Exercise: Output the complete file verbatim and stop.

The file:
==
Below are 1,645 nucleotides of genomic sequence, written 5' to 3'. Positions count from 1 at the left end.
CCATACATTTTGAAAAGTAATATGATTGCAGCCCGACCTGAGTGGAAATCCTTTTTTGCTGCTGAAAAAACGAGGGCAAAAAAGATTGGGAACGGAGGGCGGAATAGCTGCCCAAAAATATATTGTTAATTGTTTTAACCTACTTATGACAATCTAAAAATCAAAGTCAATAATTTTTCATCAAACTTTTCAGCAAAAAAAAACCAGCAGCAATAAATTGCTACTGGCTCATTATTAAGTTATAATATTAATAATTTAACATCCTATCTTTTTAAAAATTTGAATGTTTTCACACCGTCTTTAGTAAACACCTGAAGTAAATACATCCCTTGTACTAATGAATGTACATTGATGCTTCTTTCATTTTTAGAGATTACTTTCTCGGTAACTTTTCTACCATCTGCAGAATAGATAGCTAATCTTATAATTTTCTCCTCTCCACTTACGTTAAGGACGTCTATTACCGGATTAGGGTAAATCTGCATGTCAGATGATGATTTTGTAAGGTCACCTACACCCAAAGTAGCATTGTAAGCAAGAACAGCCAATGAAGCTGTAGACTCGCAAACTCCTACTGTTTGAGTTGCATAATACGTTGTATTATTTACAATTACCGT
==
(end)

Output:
Below are 1,645 nucleotides of genomic sequence, written 5' to 3'. Positions count from 1 at the left end.
CCATACATTTTGAAAAGTAATATGATTGCAGCCCGACCTGAGTGGAAATCCTTTTTTGCTGCTGAAAAAACGAGGGCAAAAAAGATTGGGAACGGAGGGCGGAATAGCTGCCCAAAAATATATTGTTAATTGTTTTAACCTACTTATGACAATCTAAAAATCAAAGTCAATAATTTTTCATCAAACTTTTCAGCAAAAAAAAACCAGCAGCAATAAATTGCTACTGGCTCATTATTAAGTTATAATATTAATAATTTAACATCCTATCTTTTTAAAAATTTGAATGTTTTCACACCGTCTTTAGTAAACACCTGAAGTAAATACATCCCTTGTACTAATGAATGTACATTGATGCTTCTTTCATTTTTAGAGATTACTTTCTCGGTAACTTTTCTACCATCTGCAGAATAGATAGCTAATCTTATAATTTTCTCCTCTCCACTTACGTTAAGGACGTCTATTACCGGATTAGGGTAAATCTGCATGTCAGATGATGATTTTGTAAGGTCACCTACACCCAAAGTAGCATTGTAAGCAAGAACAGCCAATGAAGCTGTAGACTCGCAAACTCCTACTGTTTGAGTTGCATAATACGTTGTATTATTTACAATTACCGT